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Mommies Don't Get Workers' Compensation Part 3

Being a mommy is one of the toughest jobs in the world, and while it has
numerous intangible perks let’s face it; the benefits package sucks. No
medical, no paid vacation, and no workers’ compensation if you get
injured on the job.

So we’ve been talking the past few days about how to take better care of
yourself. It starts during
of course, but we’ve also looked at ways to make your
movements more
(that is, healthier!) while you take care of your
little one. But there’s more to it than that.

Making sure your bio-mechanics – the way your body does something – is
not enough. You need to stay on top of your body’s physical health if
it’s going to perform effectively when called upon. This means
strengthening, and stretching, and eating right.

Strengthening – back to the abdominal muscle called the transversus. All
that work you did during your pregnancy will really pay off now as you
call on it to help out. If you didn’t do any work during pregnancy, read
Julie Tupler's Lose
your Mummy Tummy
to learn how to strengthen that deep abdominal
muscle. Keeping that and your pelvic floor strong are going to be key in
getting you through the next several years.

And again, remember that strengthening that deep abdominal muscle isn’t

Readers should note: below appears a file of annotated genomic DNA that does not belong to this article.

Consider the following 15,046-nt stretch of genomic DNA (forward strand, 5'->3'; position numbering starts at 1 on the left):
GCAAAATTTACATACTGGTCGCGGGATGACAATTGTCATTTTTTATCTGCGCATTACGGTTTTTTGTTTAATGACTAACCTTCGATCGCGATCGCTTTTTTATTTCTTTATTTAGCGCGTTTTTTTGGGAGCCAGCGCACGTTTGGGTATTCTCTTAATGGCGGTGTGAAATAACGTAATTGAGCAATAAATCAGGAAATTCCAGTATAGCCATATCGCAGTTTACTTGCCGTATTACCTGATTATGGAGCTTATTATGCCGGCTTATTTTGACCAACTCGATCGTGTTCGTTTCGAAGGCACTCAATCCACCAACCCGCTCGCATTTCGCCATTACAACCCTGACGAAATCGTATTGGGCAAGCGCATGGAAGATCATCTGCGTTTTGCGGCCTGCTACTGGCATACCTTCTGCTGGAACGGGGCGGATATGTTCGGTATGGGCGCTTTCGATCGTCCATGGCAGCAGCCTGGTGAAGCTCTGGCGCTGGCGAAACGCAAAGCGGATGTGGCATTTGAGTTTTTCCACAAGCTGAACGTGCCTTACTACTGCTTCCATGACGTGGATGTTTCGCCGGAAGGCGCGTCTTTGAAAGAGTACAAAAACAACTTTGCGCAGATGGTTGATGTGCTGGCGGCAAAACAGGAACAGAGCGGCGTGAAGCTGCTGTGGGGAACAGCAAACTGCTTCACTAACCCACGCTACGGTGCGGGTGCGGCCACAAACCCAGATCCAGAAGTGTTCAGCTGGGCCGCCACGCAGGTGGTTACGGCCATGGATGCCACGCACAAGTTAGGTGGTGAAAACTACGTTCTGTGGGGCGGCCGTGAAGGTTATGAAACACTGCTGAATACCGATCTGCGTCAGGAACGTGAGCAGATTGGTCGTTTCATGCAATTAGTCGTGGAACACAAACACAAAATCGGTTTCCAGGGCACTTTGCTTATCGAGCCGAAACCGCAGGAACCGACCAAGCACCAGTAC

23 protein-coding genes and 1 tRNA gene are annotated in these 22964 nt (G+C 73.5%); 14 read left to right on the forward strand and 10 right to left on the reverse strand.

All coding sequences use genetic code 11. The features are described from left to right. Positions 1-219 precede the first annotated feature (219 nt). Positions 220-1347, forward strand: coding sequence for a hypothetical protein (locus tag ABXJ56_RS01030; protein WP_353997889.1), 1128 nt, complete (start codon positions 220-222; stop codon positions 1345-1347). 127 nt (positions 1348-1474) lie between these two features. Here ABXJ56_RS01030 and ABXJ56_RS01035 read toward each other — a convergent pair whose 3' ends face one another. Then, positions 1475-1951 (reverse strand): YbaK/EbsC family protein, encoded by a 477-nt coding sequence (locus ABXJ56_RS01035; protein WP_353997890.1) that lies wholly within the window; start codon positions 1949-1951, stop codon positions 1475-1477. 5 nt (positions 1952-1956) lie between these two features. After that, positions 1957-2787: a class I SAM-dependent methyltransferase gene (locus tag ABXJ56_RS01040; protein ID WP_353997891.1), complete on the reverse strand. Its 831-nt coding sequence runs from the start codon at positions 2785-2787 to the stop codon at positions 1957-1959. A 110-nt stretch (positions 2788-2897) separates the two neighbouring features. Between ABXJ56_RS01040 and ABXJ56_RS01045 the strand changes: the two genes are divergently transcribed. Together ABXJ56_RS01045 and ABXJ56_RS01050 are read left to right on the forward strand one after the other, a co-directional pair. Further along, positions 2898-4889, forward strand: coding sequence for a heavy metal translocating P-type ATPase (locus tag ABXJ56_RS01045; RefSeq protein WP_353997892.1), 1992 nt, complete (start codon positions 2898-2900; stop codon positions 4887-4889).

done with crunches; traditional crunch movements are not helpful, and
indeed should be avoided by most new moms since they can increase your
diastasis, which is the split in your superficial abdominal muscle that
most women get during pregnancy and/or childbirth. Julie’s book is the
best I’ve found for explaining this issue.

Upper body strength will grow with your baby (hopefully), but going back
to basic strengthening exercises in Julie’s book will keep those muscles
reminded that they need to work. You need to stay on top of those biceps
(see previous blog for why), but more importantly you want to keep your
upper back strong and working correctly to combat the mommy slouch.

And stretching. Yep, gotta do it. I mean it. Oftentimes someone who
feels like their back is “out” is actually experiencing extreme muscle
tightness. Now, I’m not saying that if your back is out you should start
stretching away. But stretching your hamstrings and hiney muscles, as
well as your waist muscles, will help keep those areas from getting
kinked up. And stretching your chest – your pec muscles – will help
fight against the closed chest and give your upper back muscles a
fighting chance. Back to Julie’s book for proper demonstrations.